Iowa legislation could affect Rock Island Clean Line

As the 2014 session of the 85th Iowa General Assembly opened on Jan. 13, three Republican legislators from eastern Iowa said they would co-sponsor two bills to strengthen Iowans’ private property rights with measures that specifically target the proposed Rock Island Clean Line (RICL).

The first of the bills, to be co-sponsored by state Reps. Walt Rogers, Bobby Kaufmann and Pat Grassley, would limit the taking of private property through the use of eminent domain to projects that have a “public use” purpose. With projects like the RICL, the bill would require developers to provide a significant portion of the power transmitted to customers in Iowa.

“One of the complaints about the Rock Island project is that the power generated will be used for customers in Chicago and points east, rather than benefiting Iowa customers,” Rogers, who is running for U.S. Congress, said in a Jan. 10 statement on his campaign website.

Developers say the project will enable wind generators in western Iowa to deliver their output to markets to the east, thus providing substantial benefits to the citizens of the Hawkeye state.

“Just as Iowa leads the nation in producing and exporting … lots of agricultural commodities, the Rock Island project will help Iowa to lead the nation in producing and exporting wind energy as well,” Hans Detweiler, director of development for the RICL, told TransmissionHub Jan. 13. “We think that is a very strong and significant benefit to the state of Iowa.”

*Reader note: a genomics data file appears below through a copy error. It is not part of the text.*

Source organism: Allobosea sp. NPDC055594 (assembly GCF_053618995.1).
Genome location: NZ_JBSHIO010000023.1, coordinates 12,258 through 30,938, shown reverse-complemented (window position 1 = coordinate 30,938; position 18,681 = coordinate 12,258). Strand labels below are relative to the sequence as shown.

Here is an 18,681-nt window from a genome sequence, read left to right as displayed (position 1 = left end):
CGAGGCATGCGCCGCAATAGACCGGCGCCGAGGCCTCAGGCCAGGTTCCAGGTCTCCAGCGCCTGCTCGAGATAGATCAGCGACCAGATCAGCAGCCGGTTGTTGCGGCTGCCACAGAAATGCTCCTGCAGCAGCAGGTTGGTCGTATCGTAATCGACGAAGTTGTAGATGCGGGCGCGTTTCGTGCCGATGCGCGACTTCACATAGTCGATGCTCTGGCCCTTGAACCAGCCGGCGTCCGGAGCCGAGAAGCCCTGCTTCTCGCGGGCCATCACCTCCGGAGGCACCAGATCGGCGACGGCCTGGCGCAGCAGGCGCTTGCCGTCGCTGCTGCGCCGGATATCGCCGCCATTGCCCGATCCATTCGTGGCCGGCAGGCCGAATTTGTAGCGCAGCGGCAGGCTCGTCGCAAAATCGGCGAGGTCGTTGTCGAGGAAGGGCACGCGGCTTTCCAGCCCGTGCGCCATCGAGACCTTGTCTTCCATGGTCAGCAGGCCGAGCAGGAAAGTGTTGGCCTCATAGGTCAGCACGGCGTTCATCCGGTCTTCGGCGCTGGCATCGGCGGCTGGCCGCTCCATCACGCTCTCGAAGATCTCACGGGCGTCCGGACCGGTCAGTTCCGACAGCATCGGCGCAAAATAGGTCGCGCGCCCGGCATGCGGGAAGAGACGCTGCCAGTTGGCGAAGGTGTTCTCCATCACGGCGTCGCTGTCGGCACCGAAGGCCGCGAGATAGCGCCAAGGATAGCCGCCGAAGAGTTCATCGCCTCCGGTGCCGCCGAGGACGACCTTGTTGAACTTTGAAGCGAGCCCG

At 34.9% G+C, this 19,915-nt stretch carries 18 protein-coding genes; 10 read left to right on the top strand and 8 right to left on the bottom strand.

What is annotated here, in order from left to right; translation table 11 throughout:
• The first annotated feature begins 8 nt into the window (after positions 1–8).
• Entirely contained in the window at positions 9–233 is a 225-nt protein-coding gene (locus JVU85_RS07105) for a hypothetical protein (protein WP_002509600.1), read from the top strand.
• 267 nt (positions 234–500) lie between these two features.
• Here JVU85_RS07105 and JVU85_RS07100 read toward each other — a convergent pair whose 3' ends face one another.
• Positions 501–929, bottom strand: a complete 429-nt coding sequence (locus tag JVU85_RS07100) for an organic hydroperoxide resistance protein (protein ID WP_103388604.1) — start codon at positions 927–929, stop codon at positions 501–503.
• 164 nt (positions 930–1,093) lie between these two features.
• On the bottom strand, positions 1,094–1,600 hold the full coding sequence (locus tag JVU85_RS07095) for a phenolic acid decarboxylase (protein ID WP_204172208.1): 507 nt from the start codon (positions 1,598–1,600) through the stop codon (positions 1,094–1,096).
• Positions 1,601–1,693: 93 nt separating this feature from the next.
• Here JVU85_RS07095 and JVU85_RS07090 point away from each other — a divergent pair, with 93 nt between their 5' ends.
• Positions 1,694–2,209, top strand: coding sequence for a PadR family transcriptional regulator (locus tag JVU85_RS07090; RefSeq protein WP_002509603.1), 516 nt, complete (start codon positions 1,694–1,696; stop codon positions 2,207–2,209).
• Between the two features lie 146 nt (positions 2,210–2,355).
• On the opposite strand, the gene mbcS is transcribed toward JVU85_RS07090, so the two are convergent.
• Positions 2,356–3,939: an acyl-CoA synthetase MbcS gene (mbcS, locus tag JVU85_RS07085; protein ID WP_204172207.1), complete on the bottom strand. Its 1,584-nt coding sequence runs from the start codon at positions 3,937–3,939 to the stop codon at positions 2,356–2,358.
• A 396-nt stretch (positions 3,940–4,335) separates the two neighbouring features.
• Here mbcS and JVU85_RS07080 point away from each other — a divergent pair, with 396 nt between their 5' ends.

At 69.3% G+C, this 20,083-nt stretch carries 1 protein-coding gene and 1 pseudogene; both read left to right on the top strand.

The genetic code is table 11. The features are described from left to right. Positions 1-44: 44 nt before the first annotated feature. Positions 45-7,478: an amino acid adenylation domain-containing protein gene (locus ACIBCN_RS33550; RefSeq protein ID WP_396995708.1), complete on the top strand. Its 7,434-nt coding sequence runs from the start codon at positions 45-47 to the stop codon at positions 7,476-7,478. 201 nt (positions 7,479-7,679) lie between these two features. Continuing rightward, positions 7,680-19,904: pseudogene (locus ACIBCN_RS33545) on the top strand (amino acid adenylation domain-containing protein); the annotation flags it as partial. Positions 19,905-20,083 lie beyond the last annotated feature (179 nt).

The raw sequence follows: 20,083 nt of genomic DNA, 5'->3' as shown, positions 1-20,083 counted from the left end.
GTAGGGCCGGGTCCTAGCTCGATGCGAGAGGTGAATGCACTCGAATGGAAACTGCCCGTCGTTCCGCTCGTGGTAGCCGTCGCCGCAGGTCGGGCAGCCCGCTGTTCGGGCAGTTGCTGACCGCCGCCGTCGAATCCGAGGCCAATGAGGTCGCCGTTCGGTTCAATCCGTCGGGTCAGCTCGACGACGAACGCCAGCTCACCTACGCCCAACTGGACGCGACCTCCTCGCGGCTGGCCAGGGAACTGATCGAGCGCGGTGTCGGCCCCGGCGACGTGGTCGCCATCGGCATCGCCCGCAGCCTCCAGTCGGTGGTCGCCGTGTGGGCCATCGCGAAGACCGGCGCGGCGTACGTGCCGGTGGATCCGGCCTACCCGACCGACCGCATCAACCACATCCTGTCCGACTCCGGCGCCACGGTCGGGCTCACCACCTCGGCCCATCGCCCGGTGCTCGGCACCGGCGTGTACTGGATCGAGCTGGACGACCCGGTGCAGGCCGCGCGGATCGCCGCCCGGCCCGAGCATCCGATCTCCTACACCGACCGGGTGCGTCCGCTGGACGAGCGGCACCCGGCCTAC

A second bill to be cosponsored by Rogers and Kaufmann would clarify that developers of private projects, including merchant transmission lines like RICL as well as other facilities like recreational lakes, could not use eminent domain but instead would have to purchase the land required through voluntary negotiations with landowners.

“The [RICL] project itself may have some merit, but the developers need to work with landowners to purchase easements voluntarily, rather than using government-backed force to simply take the land rights they want,” Rogers said.

Kaufmann sponsored a bill in the 2013 legislative session that contained a similar provision. The measure, House File 219, passed the state House of Representatives 93-6 and was sent to the state Senate. It was referred it to the Senate Judiciary committee from which it did not emerge.

The bills for the 2014 session were still being drafted as of mid-day Jan. 13, Kaufmann told TransmissionHub.

Inquiries seeking additional comments from the legislators involved were not returned by press time Jan. 13.

While the developer will not be able to provide specific comments until the bills are actually introduced, Detweiler said, “We believe that our project is very much in tune with Iowa values and benefits overall from very strong support.”

The Rock Island Clean Line is a $2bn, 500-mile overhead direct current transmission line that would deliver up to 3,500 MW of wind-generated electricity from northwest Iowa to communities in Illinois and other states to the east that have little wind power potential but a strong demand for clean energy.